I can now fully understand why so many people have urged me to read this novel. Gail Honeyman has brought to life an eccentric lovable character, who brings to life the themes of loneliness and isolation and forces us to confront them.
Written in the 1st person we are introduced to Eleanor as she goes about her dull daily life. Her eccentricity is immediately apparent. She drinks vodka like water, yet her superiority towards the rest of humanity is at complete odds with the reality of her own life.
Following a chance meeting with a guy from work called Raymond (after they help a gentleman called Sammy, who has collapsed on the pavement) Eleanor finds herself making small changes to her life. Raymond is gentle and kind, and despite herself, she finds herself accepting invitations to go places.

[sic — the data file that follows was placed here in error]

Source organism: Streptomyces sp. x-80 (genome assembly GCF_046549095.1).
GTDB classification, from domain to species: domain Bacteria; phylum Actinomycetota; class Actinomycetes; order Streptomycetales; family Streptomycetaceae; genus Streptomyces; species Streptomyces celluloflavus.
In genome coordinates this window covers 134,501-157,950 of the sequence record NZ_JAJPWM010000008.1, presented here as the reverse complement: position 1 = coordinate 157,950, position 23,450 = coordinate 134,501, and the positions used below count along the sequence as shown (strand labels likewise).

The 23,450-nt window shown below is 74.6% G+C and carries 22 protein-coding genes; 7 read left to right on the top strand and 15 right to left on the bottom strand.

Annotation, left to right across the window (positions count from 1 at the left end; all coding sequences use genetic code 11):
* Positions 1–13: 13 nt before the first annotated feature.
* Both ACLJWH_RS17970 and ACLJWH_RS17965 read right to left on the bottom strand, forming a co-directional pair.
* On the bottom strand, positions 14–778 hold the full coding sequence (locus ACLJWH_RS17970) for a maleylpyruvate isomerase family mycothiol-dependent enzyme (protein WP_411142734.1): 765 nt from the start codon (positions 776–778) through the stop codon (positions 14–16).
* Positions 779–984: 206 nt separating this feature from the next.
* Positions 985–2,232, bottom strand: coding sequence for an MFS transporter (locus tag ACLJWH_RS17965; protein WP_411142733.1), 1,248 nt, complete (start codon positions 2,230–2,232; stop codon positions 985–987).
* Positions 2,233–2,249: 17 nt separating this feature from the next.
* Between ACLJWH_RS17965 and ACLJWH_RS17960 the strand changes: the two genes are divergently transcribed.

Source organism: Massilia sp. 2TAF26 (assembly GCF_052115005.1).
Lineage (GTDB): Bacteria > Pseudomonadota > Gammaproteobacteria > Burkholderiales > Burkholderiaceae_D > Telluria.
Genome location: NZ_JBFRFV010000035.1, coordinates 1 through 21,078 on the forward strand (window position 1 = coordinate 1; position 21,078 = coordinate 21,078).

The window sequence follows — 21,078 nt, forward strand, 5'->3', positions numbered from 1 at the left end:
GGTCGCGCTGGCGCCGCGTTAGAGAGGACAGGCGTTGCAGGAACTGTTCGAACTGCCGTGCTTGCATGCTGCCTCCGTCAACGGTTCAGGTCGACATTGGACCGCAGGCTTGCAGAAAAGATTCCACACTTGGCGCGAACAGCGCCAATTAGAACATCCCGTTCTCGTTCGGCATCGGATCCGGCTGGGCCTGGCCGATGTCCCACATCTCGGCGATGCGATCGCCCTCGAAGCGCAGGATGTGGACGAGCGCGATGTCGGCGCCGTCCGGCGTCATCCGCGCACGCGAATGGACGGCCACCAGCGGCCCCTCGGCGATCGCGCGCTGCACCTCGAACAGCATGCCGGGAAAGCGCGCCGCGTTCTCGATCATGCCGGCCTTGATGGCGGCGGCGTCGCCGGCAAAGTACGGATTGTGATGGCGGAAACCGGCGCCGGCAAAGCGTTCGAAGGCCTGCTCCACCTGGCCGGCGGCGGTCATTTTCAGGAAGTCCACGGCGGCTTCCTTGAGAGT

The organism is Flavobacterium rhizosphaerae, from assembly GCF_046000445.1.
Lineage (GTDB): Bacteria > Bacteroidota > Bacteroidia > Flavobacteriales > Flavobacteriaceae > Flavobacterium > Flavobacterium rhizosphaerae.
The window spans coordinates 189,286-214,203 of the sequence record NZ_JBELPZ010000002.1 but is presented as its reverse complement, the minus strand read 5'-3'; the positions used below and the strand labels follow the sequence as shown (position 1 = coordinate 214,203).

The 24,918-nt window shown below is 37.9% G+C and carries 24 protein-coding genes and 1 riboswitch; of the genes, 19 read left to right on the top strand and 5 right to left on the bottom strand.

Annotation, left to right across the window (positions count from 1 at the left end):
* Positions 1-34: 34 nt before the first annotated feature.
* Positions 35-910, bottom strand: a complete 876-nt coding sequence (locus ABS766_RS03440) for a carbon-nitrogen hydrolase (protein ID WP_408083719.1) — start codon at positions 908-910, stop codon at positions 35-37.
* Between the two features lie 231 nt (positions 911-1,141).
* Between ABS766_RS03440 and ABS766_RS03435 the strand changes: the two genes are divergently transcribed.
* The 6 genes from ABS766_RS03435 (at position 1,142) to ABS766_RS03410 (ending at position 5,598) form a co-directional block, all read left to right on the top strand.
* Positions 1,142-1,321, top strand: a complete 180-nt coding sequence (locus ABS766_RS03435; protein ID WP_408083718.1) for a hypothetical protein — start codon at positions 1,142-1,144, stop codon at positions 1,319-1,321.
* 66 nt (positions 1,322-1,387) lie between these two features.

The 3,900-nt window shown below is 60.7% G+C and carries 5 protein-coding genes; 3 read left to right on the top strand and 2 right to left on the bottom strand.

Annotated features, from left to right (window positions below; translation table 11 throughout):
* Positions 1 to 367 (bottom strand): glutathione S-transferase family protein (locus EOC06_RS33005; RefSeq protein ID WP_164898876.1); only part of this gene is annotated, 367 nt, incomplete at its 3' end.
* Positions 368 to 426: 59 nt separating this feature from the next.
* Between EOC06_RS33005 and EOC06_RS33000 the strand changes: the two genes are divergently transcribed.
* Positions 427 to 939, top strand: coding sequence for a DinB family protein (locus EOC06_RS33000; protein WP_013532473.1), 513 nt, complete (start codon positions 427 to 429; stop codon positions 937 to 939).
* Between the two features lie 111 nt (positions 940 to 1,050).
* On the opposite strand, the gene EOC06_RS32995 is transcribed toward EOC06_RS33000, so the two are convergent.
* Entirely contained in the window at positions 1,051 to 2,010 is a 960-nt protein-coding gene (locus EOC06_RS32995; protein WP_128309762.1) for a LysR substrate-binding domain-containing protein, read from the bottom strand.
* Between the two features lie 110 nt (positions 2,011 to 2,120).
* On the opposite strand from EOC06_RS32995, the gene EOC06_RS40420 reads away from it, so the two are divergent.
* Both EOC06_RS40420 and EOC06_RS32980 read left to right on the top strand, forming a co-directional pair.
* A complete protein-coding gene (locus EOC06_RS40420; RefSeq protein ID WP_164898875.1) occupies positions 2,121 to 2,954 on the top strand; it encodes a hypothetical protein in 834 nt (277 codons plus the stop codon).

The heart of this novel is about how humans cope with trauma and loneliness. Eleanor is seen as different because she doesn’t conform to the rules of beauty, fashion or some social norms. The rest of society doesn’t understand her, and bar the kindness of Raymond, Sammy and a few others, Eleanor would continue to live a tragic and lonely existence.
There are many laugh out loud moments. My particular favourite was when she had her first make over (make-up etc) and described herself thus: “‘I look like a small Madagascan primate, or perhaps a North American raccoon,’ I said. ‘It’s charming!’”
As the novel unfolds, we receive clues as to why Eleanor is as she is, and the life she has had. The spectre of ‘Mummy’ lurks in the shadows and Eleanor must deal with a weekly phone call with her mother which is littered with abusive put-downs.
Eleanor is a plucky, incredibly resilient heroine – now one of my favourites in literature. Her need for human connection is visceral, and my heart ached for her. I cheered her on as she began to emerge from the cocoon of her traumatic life.
This book is a joy to read. It is beautifully written and heart-warming. I loved it.